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Illegal detention: Court orders police to pay N12. 5m compensation to Peace Corps officials

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The Abuja division of the Federal High Court has ordered the Nigeria Police Force (NPF), to pay the sum of N12.5m as compensation to officials of Peace Corps of Nigeria who were unlawfully arrested, brutalised and illegally detained since February 28.

The court further ordered the Police to immediately unsealed the corporate headquarters of the Peace Corps situated in Abuja, which was sealed since February 28, when police invaded the premises during its official commissioning.

The fundamental human rights enforcement suit was filed against the Nigeria Police Force, the Inspector General of Police, the National Security Adviser, the Department of State Security Service and it’s Director General and the Attorney General of the Federation, by the Incorporated Trustees of the Peace Corps of Nigeria on behalf of the National Commandant, Dickson Akor and 49 others.

Delivering judgment in the suit, Justice Gabriel Kolawole held that the police and other security agencies involve in the invasion of the were reckless in their action and acted outside their statutory powers.

In the judgment that lasted for about two hours, Justice Kolawole held that the police who acted as real antagonist to the existence of Peace Corps have no business to have acted the way and manner they carried out the arrest of the Peace Corps official and sealing off their office for about 10 months ago.

The court agreed that the police and other security agencies have statutory powers to make arrest, however. Such powers must be exercised with decorum and in compliance with relevant laws and protect the fundamental rights of citizens.

In the instant case, justice Kolawole held that the respondents failed to established that the peace corps officials have committed crime when they swooped on them.

Specifically, the judge said that the allegations by police and others that the peace corps was engaging in military and para-military training was not established to justify their unlawful actions.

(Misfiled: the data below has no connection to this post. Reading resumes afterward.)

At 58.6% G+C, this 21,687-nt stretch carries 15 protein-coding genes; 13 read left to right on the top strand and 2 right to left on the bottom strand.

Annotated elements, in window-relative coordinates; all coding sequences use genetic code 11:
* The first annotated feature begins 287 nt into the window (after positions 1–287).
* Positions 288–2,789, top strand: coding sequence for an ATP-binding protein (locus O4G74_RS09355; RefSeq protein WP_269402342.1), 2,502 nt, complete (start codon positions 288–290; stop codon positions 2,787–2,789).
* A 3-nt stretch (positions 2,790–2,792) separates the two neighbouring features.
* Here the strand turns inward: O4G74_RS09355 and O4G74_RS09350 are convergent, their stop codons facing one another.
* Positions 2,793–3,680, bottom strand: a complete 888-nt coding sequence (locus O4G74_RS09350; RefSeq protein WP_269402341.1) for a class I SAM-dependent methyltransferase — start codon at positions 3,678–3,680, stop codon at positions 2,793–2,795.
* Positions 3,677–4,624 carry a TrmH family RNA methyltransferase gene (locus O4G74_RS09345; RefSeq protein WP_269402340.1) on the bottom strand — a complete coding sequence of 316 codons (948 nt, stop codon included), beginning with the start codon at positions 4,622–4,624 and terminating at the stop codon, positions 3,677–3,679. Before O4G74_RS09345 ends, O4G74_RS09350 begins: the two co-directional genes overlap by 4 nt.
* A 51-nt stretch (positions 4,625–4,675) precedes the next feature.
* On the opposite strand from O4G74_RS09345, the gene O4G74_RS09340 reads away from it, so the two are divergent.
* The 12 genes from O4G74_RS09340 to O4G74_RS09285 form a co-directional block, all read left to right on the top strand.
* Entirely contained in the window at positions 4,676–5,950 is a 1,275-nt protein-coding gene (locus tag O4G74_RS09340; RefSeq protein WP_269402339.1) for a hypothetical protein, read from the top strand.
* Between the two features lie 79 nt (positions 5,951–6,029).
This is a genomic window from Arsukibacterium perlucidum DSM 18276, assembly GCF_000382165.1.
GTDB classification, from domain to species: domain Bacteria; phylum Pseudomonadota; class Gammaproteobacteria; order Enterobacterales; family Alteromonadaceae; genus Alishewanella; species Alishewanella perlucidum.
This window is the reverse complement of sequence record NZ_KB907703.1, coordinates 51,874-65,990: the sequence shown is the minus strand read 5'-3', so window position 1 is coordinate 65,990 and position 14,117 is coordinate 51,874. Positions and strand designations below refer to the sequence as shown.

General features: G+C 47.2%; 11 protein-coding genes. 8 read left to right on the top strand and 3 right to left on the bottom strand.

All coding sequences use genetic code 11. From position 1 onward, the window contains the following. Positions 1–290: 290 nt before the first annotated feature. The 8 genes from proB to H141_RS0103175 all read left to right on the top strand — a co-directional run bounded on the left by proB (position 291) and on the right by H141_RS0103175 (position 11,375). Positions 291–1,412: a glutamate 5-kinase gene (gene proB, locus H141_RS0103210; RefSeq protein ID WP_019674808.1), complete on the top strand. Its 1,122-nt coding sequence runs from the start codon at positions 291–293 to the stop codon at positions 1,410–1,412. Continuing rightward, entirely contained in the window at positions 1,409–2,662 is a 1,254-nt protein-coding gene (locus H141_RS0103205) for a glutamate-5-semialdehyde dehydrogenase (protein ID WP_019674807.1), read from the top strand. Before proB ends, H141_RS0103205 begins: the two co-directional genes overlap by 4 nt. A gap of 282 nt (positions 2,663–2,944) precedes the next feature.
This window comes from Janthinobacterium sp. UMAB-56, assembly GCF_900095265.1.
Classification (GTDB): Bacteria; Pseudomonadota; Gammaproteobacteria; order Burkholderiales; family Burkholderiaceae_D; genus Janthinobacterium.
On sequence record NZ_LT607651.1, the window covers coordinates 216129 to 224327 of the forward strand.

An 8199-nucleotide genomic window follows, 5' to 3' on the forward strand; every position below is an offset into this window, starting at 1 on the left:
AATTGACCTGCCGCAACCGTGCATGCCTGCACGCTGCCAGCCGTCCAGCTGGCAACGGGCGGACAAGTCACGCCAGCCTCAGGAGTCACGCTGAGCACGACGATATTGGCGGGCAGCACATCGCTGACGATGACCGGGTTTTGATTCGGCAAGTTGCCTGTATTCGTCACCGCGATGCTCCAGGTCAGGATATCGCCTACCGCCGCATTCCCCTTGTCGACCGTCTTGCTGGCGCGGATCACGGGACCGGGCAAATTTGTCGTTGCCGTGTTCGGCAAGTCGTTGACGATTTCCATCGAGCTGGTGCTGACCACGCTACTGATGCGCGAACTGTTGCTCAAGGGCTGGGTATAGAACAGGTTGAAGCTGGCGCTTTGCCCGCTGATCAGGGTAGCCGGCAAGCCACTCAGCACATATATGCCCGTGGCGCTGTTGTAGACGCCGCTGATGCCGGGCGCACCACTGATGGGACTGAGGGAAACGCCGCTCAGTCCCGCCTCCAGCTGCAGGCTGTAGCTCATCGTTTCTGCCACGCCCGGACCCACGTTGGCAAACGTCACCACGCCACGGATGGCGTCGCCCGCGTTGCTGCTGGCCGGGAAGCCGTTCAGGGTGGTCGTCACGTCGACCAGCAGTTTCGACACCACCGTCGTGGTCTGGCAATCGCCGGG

Justice Kolawole said that the allegations of extortion of money from innocent Nigerians and the threat to national security made against the peace corps officials was not established with any document of the corps.

The court also faulted the claim by police that the acted on an intelligent report to have invaded the wad amorphous as there was nothing placed before the court to established the claim.

“The respondents have not furnished the court with materials to prove that the acts of the applicants amounts to threat to national security.

“Security agencies should not take refuge under amorphous and cover of “Security Reports” which have not been produced in this court to trample on the rights of citizens.

“The pending criminal charge against the applicant which the respondents made reference to did not show that the applicants are operating a security outfit or a para- military outfit, but rather the charge borders on money laundering and Advanced Fee Fraud.

On the allegations by the Police that Peace Corps of Nigeria was an illegal organisations, the court held that the legality of the Peace Corps had been affirmed by four court judgments attached to the suits.

Justice Kolawole held that Peace Corps of Nigeria as a registered body has the right to acquire property which cannot be illegally sealed with evidence that it was acquired with the proceeds of crime.

The report of the search warrant on the house of the Commandant of the Peace Corps exhibited by the police did not show anything incriminating.

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